I celebrated my birthday this week and that sparked my thoughts on growing older and belonging to a specific generation. I have also been preparing a presentation on buying patterns and realised the difference in buying patterns between various generations. I therefore thought to focus the next few blogs on the various generations with reference to their buying patterns and a focus on wine buying.
Just looking at the date ranges in which each of the generations were born, it is already possible to forecast their behaviour and spending patterns – who of us do not have grandparents or parents preaching to us about how difficult times were in the time of the Great Depression? And yes, they have treasured their belongings and have a conservative attitude towards spending.
And if you have children belonging to the Millennials or Generation Y, you might still be taking care of them financially as per this Forbes.com article.
“For one, Millennials focus on instant gratification. “They grew up in a time of insecurity, with 9-11 and banks cheating people. The traditional institutions and the way things are supposed to be weren’t that way for them,” says cultural analyst Donna Sabino of IpsosOTX MediaCT. “It gave them this ‘who knows what tomorrow will bring?’ and to say ‘why not treat myself?
And then there is the fact that Millennials aren’t often the ones footing these purchases. Some 59% of moms pay for their Millennial child’s cell phone and 53% of moms spend more than $5,000 per year per each adult child covering everyday expenses, according to Vibrant Nation.”
Doing a bit of research on the subject, I found that there were much more information on the subject of generations than my initial thoughts that went as far as the Baby Boomers to which I belong.
I therefore suggest an orientation with regard to Generations this week, followed by detail information in the weeks to come on the specific generations we have today and their buying patterns.
Wikipedia might seem like an obvious resource, but it gives a very detailed description on generations which I would like to share – I have very much shortened it, so please visit Wikipedia to read more.
“Social generations are cohorts of people who were born in the same date range and share similar cultural experiences.”
Contemporary society readily, if not naturally, accepts the notion of a generation as a form of differentiation or comparison. The idea of a generation is not new and can be found in ancient literature. However, there are also psychological and sociological dimensions in the sense of belonging and identity that can define a generation.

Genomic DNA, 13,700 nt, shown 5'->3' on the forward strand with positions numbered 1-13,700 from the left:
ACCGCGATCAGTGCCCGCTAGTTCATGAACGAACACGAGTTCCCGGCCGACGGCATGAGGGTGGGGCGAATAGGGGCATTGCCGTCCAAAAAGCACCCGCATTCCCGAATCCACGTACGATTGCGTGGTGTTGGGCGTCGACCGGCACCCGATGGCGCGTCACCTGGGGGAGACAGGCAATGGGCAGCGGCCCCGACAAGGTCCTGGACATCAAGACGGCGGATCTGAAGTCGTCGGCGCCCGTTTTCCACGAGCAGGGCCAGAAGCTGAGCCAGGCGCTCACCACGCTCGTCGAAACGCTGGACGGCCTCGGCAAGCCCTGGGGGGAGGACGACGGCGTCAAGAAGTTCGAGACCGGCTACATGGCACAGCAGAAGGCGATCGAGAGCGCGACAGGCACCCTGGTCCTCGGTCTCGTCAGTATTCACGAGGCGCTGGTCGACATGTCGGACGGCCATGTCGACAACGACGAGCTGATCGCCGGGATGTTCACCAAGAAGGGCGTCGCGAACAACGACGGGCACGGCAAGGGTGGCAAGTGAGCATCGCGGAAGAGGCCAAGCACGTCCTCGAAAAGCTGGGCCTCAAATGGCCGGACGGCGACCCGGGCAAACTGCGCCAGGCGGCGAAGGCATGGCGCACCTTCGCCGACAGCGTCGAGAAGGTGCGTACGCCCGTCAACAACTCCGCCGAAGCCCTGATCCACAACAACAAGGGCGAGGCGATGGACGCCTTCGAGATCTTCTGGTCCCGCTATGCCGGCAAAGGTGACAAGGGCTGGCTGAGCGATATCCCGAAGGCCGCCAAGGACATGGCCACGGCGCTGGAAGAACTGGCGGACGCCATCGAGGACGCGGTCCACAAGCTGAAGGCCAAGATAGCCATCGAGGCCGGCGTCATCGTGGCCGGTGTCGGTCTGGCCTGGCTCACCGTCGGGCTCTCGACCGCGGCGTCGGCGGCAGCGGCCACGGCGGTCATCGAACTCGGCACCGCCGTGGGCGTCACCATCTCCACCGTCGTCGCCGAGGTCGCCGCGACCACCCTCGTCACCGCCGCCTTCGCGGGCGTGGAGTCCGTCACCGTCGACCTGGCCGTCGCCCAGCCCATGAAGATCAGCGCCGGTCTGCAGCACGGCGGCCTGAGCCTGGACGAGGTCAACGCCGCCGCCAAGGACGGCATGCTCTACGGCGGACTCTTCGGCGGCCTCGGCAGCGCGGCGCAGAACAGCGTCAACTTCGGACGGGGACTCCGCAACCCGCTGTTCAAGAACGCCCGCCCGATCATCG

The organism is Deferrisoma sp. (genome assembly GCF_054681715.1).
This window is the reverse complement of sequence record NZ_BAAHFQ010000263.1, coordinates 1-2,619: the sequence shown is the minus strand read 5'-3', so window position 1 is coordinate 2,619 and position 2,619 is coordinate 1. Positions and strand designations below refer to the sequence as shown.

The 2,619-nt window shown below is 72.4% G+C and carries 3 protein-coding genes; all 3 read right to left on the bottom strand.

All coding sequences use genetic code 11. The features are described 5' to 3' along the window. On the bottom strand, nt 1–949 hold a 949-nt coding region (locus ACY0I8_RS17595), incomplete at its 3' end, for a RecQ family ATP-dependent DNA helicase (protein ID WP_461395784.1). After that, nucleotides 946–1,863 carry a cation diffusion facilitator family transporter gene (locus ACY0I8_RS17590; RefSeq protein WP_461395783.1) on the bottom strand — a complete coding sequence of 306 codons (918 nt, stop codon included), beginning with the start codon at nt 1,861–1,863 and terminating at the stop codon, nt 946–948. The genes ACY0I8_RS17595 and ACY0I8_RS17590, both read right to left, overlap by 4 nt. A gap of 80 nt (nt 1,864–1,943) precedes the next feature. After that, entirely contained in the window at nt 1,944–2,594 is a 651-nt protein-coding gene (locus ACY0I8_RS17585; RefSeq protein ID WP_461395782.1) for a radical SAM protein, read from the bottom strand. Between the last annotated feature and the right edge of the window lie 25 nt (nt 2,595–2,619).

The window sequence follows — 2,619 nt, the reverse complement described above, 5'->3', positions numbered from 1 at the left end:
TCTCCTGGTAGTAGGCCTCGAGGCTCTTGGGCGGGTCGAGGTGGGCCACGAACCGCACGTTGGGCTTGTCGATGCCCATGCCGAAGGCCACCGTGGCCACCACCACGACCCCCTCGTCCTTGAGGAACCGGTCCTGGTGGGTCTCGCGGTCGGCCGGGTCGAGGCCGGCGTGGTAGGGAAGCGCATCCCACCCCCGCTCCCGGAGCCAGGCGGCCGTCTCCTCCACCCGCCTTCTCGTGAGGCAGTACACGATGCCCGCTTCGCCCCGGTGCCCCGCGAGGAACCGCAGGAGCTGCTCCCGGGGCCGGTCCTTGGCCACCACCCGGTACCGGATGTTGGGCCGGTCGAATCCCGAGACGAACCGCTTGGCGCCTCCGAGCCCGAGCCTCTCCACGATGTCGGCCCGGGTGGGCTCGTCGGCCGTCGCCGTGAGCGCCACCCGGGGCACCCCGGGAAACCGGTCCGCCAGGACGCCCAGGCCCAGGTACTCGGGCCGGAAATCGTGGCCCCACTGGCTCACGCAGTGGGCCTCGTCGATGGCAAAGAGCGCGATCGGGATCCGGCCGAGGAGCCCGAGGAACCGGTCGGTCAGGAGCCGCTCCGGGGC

The concept of a generation is also used to locate particular birth cohorts in specific historical and cultural circumstances, such as the “Baby Boomers.”
While all generations have similarities, it is simplistic to say they are the same.
It is not where the birth cohort boundaries are drawn that is important, but how individuals and societies interpret the boundaries and how divisions may shape processes and outcomes. However, the practice of categorizing age cohorts is useful to researchers for the purpose of constructing boundaries in their work.”
A general list of generations as we know them in the Western World:
- The Lost Generation, also known as the Generation of 1914 in Europe, is a term to describe those who fought in World War I. The members of the lost generation were typically born between 1883 and 1900.
- The Greatest Generation, also known as the G.I. Generation, is the generation that includes the veterans who fought in World War II. They were born from around 1901 through 1924, coming of age during the Great Depression.
- The Silent Generation, also known as the “Lucky Few”, were born 1925 through 1942. It includes those who were too young to join the service during World War II. It includes most of those who fought during the Korean War. Many had fathers who served in World War I. Generally recognized as the children of the Great Depression, this event during their formative years had a profound impact on them.
With the Silent Generation now between 71 and 88 years of age, I will have a quick look at their spending patterns next week, but my serious attention will go to the following generations:
- The Baby Boomers are the generation that was born following World War II, generally from 1946 up to 1964, a time that was marked by an increase in birth rates.
- Generation X is generally defined as those born after the Post–World War II baby boom ended. Demographers, historians and commentators use beginning birth dates from the early 1960s to the early 1980s. The term has also been used in different times and places for a number of different subcultures or countercultures since the 1950s.
- Generation Y, also known as the Millennial Generation, describes the demographic cohort following Generation X. There are no precise dates for when the Millennial generation starts and ends. Commentators use birth dates ranging from the early 1980s to the early 2000s.
- Generation Z is a name used (although other terms exist) for the cohort of people born from the early 2000s to the present day who are distinct from the preceding Millennial Generation.
Generations in other areas of the world are defined in different ways and I will also have a look at the various generations within China and how that influence how and what they purchase.